But while Williams ended the 1st set on an upswing, and Kvitova seemed to be heading in the opposite direction, the two would change roles to begin the 2nd as Venus, as she often has at this Open, began the match's second stanza with a bit less focus than she'd had earlier. As the set would play out, Williams would have multiple BP opportunities that might have helped her avoid having to play her third three-set match of this slam. But she was never able to convert on any of them, ultimately going 0-for-5 in the set, with the chances spread out over three straight Kvitova service games.

Kvitova got the early break in the set for a 2-0 lead, then held for 3-0 as rain forced the closure of the Ashe Court roof. In that third game, the Czech's forehand down-the-line winner erased Williams' second BP of the game and was followed up by a loud "Pojd!," signaling the growing threat that Kvitova's hard groundstrokes would present Williams for the rest of the match. Petra saved another BP in game #5, but held for 4-1; then she saved two more in game 7. Finally holding serve without having to stave off a Williams BP chance, Kvitova held for 6-3 and prepared for her first three-set match of this U.S. Open.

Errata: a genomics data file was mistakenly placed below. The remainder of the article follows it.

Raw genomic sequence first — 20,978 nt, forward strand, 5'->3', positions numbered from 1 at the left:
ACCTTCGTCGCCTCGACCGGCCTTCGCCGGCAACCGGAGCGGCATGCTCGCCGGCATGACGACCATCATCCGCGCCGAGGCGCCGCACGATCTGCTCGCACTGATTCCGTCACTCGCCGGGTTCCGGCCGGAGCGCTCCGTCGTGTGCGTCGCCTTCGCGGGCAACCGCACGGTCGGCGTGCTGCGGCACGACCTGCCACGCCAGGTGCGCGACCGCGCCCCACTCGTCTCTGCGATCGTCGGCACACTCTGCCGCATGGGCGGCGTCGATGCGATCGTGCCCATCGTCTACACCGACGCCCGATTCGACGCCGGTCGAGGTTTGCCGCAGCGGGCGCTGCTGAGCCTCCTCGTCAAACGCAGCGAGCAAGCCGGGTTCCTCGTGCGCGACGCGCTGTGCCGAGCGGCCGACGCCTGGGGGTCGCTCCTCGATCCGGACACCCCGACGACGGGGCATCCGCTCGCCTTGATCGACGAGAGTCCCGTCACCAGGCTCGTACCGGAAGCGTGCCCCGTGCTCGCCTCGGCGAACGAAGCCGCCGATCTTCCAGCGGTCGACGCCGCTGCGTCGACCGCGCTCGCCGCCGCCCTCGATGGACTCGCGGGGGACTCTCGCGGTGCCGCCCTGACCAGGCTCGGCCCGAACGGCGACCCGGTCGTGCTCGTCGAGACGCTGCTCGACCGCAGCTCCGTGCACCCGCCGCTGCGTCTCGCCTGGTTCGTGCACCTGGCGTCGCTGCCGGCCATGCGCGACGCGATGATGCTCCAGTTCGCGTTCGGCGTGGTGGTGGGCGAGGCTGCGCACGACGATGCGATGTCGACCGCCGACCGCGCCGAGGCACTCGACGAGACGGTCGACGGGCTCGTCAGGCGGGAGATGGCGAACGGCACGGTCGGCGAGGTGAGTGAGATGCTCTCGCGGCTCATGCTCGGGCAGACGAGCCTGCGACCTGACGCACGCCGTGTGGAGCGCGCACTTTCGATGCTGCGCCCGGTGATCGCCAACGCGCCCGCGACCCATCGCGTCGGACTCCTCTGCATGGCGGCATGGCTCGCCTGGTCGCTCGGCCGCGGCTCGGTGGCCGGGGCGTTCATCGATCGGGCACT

Again in the 3rd, Kvitova had the early lead, breaking for 2-1 and holding a game later after reeling off five consecutive points after falling behind love/40, ending with an ace that extended Venus' string of squandered BP chances to eight. Finally, after Williams fired a shot up the line that forced a Kvitova crosscourt backhand that went wide, Venus had carved out still another BP chance. The Czech's DF gave Williams the break, knotting the score at 3-3.